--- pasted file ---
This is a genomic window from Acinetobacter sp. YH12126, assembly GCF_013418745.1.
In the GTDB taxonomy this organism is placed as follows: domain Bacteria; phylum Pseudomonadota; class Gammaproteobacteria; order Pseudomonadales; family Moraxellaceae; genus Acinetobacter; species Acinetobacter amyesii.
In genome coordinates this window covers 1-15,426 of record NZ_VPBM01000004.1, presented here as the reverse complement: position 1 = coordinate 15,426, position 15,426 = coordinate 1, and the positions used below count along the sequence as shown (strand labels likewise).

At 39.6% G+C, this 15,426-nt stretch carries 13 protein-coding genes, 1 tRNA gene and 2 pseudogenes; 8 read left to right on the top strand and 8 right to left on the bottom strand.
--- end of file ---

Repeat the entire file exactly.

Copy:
This is a genomic window from Acinetobacter sp. YH12126, assembly GCF_013418745.1.
In the GTDB taxonomy this organism is placed as follows: domain Bacteria; phylum Pseudomonadota; class Gammaproteobacteria; order Pseudomonadales; family Moraxellaceae; genus Acinetobacter; species Acinetobacter amyesii.
In genome coordinates this window covers 1-15,426 of record NZ_VPBM01000004.1, presented here as the reverse complement: position 1 = coordinate 15,426, position 15,426 = coordinate 1, and the positions used below count along the sequence as shown (strand labels likewise).

At 39.6% G+C, this 15,426-nt stretch carries 13 protein-coding genes, 1 tRNA gene and 2 pseudogenes; 8 read left to right on the top strand and 8 right to left on the bottom strand.